Is there research on AAC and Gestalt Language Development?Feb 08, 2023
There is currently no research on augmentative and alternative communication (AAC) and gestalt language processing. However, there are client perspectives and clinical expertise in this area. These two pillars of evidence-based practice are what our new AAC for Gestalt Language Processors course is based on.
What does Evidence Based Practice (EBP) mean and how does it relate to the field of speech-language pathology?
Evidence based practice is defined as “the integration of research evidence with practitioner expertise and client preferences and values into the process of making clinical decisions.” (ASHA).
The Director of the National Center for Evidence-Based Practice in Communication Disorders, Robert Mullen said, “there is (not) some threshold of evidence needed on a topic before it should ever be part of a CE (continuing education) offering. CE clearly has a valuable role in the growth of the discipline and in the emergence of new treatment and diagnostic techniques. To stifle innovation in the name of EBP would be a serious step backward for the discipline.”
Why there’s no research on AAC and Gestalt Language Processing…
- People who use augmentative and alternative communication (AAC) vary widely in their skills and communication needs. This makes research for AAC difficult in general.
- AAC Software organization varies widely in layout across systems and within systems (i.e., different grid sizes and page sets). This makes research for matching consistent vocabularies across AAC users within studies difficult.
- Published gestalt language development research has been limited since the 1980s.
- AAC Software was created on language research of analytic language development of non-disabled adults. The representation, presentation, organization, & selection of language concepts do not necessarily match the conceptual models or needs of autistic children.
Why we still wrote and are selling a course on AAC and Gestalt Language Processing:
- We have seen clients stall using AAC and ALP principles getting "stuck" in single words on devices.
- We have clinical evidence within case studies on how using the NLA framework (Blanc, 2012) within AAC supports language development.
- Adult autistics have identified gestalt language processing as how they acquired language and how they continue to process language.
- We have families and therapists who are asking for immediate help in providing support and programming customizations on devices for individuals with complex communication needs. They need this information now.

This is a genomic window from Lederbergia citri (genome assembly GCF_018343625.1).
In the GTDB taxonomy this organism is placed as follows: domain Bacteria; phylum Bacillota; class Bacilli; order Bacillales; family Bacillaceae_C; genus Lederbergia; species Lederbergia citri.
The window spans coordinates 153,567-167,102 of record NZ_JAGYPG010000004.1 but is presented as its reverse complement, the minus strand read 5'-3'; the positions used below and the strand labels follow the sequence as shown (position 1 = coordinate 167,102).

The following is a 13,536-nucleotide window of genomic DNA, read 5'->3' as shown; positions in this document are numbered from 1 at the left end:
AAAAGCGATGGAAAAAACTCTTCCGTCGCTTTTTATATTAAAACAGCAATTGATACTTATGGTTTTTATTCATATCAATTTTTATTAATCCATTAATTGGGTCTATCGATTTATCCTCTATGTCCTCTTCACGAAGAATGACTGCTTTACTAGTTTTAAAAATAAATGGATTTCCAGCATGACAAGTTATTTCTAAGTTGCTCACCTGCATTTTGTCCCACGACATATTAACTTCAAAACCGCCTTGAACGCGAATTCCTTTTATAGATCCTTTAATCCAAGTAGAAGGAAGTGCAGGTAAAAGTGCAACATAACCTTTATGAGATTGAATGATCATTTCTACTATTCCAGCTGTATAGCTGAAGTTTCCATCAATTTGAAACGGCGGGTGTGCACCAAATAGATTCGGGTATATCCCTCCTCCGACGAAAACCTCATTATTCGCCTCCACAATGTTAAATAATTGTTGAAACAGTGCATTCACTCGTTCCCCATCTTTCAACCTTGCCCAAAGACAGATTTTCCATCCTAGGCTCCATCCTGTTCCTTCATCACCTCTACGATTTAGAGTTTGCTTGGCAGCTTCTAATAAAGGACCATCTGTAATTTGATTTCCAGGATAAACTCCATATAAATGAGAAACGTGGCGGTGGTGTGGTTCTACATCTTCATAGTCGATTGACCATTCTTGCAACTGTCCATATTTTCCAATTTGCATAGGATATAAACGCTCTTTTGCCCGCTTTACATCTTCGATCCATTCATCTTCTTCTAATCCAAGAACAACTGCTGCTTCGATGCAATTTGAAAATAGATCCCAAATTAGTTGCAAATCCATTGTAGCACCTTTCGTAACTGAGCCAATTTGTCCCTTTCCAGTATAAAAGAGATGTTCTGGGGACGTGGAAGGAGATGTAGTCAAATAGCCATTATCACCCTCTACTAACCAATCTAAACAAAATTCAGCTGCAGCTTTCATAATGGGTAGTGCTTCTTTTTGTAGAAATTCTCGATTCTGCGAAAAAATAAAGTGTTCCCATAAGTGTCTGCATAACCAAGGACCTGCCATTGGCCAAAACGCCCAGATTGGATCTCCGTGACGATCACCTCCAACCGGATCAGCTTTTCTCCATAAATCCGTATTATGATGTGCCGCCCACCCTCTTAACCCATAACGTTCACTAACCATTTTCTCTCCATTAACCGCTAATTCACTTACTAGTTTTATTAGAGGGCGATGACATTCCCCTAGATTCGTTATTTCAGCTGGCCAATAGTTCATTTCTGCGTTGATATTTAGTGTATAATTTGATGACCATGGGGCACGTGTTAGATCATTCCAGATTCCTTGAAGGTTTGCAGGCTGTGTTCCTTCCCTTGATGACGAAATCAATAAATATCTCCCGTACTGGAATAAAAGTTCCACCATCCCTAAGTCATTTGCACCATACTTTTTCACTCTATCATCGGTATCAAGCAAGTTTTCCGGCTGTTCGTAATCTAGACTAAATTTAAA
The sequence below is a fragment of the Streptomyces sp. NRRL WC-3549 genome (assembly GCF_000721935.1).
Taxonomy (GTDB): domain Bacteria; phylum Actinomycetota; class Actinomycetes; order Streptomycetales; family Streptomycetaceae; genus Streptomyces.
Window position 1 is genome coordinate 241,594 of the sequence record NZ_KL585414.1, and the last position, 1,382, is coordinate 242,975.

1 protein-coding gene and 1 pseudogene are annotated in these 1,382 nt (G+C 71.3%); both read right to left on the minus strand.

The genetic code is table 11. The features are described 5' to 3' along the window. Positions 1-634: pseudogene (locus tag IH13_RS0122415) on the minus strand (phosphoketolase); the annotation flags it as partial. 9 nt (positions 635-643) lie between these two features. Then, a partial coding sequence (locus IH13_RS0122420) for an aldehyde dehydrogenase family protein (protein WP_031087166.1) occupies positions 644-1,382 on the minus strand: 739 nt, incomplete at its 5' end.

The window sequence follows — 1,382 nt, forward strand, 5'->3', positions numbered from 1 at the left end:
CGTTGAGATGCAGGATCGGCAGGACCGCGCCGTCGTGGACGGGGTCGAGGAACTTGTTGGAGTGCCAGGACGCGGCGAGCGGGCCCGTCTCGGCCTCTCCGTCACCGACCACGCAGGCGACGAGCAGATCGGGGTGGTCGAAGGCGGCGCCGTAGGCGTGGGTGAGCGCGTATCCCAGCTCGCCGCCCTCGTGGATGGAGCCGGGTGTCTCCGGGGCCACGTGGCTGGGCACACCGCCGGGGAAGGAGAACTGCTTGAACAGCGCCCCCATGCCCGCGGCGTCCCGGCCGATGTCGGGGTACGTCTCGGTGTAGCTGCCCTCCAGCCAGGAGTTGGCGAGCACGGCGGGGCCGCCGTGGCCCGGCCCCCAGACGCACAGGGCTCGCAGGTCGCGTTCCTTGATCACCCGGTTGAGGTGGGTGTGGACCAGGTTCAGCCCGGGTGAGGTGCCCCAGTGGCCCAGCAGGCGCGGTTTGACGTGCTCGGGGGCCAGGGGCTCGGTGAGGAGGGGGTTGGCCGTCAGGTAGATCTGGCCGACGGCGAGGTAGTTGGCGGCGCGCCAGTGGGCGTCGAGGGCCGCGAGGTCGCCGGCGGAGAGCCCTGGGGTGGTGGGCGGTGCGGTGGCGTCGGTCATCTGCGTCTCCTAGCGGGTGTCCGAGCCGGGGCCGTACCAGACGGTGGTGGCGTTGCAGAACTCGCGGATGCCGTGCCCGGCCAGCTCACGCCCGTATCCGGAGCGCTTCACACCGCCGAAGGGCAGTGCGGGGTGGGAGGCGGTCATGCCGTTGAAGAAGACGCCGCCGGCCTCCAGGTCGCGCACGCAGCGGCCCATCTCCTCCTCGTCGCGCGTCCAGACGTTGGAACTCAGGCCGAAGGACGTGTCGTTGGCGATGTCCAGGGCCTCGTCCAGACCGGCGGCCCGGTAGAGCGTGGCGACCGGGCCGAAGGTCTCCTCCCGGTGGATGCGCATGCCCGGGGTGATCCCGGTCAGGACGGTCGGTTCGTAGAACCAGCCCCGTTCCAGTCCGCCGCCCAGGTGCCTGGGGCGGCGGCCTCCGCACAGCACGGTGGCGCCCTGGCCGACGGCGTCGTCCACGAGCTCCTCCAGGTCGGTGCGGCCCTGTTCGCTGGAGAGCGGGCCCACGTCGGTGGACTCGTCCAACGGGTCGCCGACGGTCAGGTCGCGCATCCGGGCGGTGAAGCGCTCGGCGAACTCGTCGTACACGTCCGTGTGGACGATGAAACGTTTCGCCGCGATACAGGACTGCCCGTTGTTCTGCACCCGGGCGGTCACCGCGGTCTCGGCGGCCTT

We still need AAC and GLP research! We also know instructional time and effort expended in research is in competition with important opportunities for language development for children in a critical time of language development. Ideally, AAC devices would offer maximum power of communication in exchange for minimal costs of learning; they would be essentially transparent to the user (Light, 1997). This includes how they process and acquire language. So we look to other forms of linguistic research to help us make clinical decisions. This includes the work done on gestalt language development.
Interested in learning in-depth about determining if a GLP would benefit from AAC, strategies to support them, and programming their devices?
Our new AAC for Gestalt Language Processors Meaningful Speech course is HERE! From 2/3/23 until 2/17/23 you can get $50 off of the course with the code “AAC50” at checkout. The course will teach you in-depth how to identify, evaluate and support gestalt language processors who use AAC or may need AAC. There are modules on different AAC apps, strategies and suggestions for programming. Sign up for the course here.
American Speech-Language Hearing Association: Evidence-Based Practice (EBP)
Light, J. (1997). “Let’s go star fishing”: Reflections on the contexts of language learning for children who use aided AAC. Augmentative and Alternative Communication, 13, 158-171.
Natural Language Acquisition on the Autism Spectrum: The Journey from Echolalia to Self-Generated Language